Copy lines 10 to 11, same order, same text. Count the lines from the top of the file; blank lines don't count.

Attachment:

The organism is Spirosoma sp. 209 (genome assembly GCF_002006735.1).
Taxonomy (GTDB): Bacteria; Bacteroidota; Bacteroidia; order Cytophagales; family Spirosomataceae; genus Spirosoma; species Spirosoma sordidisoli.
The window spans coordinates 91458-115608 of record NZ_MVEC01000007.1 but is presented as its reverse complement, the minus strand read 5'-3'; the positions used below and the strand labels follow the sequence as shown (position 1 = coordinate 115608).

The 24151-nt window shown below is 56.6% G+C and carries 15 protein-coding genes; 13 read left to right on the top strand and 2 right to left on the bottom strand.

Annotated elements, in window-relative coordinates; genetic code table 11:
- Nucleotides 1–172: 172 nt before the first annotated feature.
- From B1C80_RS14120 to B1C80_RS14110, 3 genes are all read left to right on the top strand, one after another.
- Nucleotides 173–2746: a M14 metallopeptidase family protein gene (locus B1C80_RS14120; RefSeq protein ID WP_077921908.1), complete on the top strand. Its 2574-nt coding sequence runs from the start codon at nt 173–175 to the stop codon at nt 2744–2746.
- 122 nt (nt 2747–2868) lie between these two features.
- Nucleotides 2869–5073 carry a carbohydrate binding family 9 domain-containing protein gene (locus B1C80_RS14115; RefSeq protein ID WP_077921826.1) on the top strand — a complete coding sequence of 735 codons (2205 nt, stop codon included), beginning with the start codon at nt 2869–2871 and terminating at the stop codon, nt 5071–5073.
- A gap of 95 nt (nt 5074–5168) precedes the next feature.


- Nucleotides 2869–5073 carry a carbohydrate binding family 9 domain-containing protein gene (locus B1C80_RS14115; RefSeq protein ID WP_077921826.1) on the top strand — a complete coding sequence of 735 codons (2205 nt, stop codon included), beginning with the start codon at nt 2869–2871 and terminating at the stop codon, nt 5071–5073.
- A gap of 95 nt (nt 5074–5168) precedes the next feature.